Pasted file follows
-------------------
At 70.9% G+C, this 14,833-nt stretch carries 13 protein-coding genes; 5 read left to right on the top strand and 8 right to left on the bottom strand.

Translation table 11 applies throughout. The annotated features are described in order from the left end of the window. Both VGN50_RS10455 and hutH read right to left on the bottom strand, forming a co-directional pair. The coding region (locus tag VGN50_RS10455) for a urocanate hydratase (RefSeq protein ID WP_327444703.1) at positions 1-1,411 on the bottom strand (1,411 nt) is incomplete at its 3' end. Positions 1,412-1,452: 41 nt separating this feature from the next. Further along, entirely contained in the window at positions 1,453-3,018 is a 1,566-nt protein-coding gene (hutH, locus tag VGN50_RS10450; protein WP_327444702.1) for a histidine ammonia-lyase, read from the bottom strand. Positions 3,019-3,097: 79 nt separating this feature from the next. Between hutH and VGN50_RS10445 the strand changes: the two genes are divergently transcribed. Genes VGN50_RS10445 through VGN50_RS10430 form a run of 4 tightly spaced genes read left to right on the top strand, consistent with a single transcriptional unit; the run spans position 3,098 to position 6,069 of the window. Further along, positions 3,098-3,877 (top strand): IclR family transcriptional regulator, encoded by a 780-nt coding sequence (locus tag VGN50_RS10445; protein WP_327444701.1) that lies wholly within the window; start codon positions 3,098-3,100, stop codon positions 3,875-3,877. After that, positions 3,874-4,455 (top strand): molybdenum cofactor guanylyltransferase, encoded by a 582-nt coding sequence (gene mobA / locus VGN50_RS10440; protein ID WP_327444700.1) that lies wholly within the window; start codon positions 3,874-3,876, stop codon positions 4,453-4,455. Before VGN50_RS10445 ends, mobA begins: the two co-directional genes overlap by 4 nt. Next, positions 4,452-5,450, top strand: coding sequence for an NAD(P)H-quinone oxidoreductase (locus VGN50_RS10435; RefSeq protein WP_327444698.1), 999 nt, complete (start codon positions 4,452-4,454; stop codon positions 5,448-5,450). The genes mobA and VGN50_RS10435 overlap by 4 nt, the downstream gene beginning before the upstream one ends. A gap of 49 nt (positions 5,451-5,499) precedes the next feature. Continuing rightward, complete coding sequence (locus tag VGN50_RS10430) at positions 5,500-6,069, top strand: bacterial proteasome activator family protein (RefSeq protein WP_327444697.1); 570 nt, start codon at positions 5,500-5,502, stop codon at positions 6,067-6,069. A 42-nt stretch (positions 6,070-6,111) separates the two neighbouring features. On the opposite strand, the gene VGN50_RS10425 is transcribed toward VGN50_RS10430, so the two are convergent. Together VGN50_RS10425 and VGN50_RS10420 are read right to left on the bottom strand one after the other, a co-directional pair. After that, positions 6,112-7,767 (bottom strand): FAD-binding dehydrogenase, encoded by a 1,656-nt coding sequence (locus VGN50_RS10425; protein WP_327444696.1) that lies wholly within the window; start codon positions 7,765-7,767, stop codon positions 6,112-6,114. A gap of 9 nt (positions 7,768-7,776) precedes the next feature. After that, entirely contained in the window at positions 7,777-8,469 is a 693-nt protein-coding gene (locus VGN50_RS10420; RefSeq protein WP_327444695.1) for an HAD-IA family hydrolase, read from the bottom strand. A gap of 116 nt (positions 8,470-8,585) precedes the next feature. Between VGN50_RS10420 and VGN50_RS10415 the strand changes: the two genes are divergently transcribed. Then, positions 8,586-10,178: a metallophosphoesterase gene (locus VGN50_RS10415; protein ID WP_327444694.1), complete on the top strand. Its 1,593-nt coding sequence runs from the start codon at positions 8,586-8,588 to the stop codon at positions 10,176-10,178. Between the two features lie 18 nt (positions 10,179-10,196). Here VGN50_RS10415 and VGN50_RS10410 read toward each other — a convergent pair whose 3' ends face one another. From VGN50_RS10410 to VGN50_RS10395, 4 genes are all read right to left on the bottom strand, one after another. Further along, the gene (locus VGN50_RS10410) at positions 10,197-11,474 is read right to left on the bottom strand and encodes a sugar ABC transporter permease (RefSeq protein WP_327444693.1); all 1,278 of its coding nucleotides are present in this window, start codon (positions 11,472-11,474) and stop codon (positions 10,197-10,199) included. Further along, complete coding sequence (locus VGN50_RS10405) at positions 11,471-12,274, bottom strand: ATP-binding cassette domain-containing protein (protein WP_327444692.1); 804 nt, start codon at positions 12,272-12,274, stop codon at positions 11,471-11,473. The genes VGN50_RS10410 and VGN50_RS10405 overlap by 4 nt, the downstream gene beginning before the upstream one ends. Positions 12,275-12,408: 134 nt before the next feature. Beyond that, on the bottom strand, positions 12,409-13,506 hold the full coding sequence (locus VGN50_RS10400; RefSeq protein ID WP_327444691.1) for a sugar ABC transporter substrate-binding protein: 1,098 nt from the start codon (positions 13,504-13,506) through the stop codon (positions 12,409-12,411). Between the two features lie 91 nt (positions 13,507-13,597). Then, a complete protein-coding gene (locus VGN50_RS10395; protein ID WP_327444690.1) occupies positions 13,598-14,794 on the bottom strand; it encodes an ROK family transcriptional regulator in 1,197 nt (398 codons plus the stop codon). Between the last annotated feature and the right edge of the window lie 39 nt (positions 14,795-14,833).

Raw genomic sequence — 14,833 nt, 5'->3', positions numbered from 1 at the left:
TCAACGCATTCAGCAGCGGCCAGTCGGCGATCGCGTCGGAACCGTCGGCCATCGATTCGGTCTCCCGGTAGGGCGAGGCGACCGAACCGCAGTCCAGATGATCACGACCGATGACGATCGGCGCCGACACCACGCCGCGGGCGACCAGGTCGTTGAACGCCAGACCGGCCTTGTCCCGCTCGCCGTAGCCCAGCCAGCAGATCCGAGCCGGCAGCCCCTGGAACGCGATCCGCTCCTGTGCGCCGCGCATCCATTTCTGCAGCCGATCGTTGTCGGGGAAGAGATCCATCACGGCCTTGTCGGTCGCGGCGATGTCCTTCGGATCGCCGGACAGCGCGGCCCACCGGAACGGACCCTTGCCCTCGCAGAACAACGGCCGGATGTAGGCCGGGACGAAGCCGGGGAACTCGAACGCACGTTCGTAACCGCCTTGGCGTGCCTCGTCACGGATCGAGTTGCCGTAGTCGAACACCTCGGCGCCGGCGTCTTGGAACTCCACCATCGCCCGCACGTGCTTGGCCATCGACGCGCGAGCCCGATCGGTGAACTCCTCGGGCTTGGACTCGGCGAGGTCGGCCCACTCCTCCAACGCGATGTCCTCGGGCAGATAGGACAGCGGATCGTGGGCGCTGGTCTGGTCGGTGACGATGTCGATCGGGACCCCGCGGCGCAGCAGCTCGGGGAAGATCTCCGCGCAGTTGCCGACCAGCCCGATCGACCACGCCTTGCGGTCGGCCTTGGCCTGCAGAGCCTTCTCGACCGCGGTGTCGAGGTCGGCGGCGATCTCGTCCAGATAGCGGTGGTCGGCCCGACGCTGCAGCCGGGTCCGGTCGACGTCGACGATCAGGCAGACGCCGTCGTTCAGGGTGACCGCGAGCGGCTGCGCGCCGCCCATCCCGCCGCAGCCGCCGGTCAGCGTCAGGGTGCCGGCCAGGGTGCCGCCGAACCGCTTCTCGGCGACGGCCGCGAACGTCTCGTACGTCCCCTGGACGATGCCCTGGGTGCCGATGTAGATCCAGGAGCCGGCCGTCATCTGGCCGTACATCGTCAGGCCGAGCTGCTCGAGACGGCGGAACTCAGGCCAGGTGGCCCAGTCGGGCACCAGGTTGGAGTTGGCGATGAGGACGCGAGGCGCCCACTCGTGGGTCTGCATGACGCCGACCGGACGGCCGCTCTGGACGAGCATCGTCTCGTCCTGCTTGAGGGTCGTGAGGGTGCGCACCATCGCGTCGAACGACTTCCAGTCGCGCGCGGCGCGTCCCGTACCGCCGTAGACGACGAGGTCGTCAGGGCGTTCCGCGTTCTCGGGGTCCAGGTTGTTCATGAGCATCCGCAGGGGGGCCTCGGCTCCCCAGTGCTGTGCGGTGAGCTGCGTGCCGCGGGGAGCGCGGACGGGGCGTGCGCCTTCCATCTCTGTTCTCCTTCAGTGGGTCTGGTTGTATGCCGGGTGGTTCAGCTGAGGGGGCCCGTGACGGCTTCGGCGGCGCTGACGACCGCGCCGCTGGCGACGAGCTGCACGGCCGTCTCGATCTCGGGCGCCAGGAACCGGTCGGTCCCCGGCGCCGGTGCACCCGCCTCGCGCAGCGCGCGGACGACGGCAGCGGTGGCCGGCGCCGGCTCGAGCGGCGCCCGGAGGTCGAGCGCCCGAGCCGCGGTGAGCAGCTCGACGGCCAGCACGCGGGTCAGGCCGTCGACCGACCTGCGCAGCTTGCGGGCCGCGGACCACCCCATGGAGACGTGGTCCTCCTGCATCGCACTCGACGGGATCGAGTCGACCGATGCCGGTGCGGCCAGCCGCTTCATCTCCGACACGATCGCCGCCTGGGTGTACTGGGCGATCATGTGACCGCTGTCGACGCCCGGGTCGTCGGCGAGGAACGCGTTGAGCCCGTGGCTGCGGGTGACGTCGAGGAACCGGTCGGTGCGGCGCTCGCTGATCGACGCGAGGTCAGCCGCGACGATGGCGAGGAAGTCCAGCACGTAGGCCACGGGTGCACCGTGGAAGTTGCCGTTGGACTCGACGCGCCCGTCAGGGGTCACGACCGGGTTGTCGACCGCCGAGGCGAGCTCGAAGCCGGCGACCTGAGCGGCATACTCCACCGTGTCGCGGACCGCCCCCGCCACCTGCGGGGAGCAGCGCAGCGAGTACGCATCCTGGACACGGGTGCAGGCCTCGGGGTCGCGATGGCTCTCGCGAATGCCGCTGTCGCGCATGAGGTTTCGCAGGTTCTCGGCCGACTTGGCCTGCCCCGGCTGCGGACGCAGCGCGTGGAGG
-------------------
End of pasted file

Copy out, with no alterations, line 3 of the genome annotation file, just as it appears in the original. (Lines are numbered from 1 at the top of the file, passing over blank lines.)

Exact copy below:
Raw genomic sequence — 14,833 nt, 5'->3', positions numbered from 1 at the left: